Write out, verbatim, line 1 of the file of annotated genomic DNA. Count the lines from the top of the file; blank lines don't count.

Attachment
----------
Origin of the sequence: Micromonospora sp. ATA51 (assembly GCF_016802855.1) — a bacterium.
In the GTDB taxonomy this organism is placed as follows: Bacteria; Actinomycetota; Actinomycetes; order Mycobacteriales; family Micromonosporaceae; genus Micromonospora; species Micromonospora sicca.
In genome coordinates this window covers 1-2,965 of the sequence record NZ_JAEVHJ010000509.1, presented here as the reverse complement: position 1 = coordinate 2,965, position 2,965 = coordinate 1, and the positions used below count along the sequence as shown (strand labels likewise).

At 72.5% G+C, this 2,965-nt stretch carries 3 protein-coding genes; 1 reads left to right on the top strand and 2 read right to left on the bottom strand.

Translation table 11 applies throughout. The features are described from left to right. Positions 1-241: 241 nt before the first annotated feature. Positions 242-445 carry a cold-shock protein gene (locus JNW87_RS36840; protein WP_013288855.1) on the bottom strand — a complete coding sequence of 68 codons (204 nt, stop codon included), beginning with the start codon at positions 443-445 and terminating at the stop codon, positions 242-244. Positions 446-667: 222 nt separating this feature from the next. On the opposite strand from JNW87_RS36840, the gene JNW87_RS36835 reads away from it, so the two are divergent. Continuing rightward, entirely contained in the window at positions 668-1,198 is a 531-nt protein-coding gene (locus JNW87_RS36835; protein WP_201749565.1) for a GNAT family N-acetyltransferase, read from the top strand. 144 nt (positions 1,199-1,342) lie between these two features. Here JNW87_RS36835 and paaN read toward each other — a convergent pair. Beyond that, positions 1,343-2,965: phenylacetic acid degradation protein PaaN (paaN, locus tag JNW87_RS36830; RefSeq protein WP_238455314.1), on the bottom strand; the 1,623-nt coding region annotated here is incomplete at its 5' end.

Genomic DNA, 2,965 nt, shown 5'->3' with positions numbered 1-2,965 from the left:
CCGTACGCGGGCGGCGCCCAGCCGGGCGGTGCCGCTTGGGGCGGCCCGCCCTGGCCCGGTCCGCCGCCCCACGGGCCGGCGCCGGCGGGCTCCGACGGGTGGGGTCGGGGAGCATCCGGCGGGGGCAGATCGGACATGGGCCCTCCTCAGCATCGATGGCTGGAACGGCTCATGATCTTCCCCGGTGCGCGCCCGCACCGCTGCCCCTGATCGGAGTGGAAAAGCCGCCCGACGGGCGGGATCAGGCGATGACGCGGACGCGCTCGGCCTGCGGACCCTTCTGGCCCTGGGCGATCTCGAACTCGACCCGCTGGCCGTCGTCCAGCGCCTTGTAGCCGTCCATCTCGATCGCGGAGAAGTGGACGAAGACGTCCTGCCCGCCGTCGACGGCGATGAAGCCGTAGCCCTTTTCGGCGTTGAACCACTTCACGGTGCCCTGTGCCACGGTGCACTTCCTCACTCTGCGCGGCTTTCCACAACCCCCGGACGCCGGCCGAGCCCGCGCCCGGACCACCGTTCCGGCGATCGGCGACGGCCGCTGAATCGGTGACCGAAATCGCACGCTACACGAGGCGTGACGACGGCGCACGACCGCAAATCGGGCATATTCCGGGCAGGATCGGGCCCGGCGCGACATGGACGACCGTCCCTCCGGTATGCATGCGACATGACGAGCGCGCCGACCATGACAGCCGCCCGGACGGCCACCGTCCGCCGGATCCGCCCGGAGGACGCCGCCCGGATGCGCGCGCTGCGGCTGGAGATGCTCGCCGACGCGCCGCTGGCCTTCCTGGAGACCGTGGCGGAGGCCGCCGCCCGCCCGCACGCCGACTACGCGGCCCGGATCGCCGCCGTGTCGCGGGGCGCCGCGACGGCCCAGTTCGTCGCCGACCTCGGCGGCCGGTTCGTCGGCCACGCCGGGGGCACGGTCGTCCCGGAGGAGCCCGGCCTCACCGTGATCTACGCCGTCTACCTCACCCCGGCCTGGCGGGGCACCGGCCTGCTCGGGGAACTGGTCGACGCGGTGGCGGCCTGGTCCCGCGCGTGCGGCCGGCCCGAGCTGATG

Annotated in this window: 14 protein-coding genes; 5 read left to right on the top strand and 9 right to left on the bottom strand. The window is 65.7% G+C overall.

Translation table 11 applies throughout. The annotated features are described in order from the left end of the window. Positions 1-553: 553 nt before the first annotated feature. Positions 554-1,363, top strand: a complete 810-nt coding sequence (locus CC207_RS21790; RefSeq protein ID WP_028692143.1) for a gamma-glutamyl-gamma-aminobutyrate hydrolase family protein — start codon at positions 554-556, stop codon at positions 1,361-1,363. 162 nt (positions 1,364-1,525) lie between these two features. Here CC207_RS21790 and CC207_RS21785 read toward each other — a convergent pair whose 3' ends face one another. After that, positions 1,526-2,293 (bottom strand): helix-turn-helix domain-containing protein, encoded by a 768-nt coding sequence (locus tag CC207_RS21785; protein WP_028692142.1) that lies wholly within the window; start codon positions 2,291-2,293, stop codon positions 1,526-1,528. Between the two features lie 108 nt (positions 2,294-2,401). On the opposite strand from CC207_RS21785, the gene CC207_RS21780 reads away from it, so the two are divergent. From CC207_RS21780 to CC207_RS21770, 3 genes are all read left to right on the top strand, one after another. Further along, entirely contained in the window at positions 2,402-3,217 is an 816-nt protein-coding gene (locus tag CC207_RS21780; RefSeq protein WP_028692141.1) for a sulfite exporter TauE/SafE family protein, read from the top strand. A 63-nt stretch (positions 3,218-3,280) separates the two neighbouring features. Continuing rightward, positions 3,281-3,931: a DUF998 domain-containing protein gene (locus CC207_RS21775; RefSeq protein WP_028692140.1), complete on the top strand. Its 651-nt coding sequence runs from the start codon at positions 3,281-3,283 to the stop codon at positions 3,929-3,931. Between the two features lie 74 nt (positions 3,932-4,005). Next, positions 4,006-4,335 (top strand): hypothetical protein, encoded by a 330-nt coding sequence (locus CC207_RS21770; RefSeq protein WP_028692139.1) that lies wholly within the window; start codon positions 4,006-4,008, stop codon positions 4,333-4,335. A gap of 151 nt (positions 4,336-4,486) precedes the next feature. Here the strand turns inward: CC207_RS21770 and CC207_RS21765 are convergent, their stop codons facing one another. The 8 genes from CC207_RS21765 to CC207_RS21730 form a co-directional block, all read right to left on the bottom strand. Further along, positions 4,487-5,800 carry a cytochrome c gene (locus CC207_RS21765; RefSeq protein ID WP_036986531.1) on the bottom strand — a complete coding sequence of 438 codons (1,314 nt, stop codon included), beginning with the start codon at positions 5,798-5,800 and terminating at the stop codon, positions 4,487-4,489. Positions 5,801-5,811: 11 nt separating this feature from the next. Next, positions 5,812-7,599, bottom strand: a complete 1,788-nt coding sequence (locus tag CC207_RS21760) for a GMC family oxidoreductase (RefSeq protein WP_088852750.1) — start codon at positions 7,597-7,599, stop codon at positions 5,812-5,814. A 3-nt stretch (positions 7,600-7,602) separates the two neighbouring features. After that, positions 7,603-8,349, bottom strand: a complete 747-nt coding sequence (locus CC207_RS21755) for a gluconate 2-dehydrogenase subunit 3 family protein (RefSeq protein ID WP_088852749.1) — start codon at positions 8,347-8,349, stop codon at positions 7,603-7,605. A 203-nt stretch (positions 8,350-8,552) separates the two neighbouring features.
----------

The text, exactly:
Origin of the sequence: Micromonospora sp. ATA51 (assembly GCF_016802855.1) — a bacterium.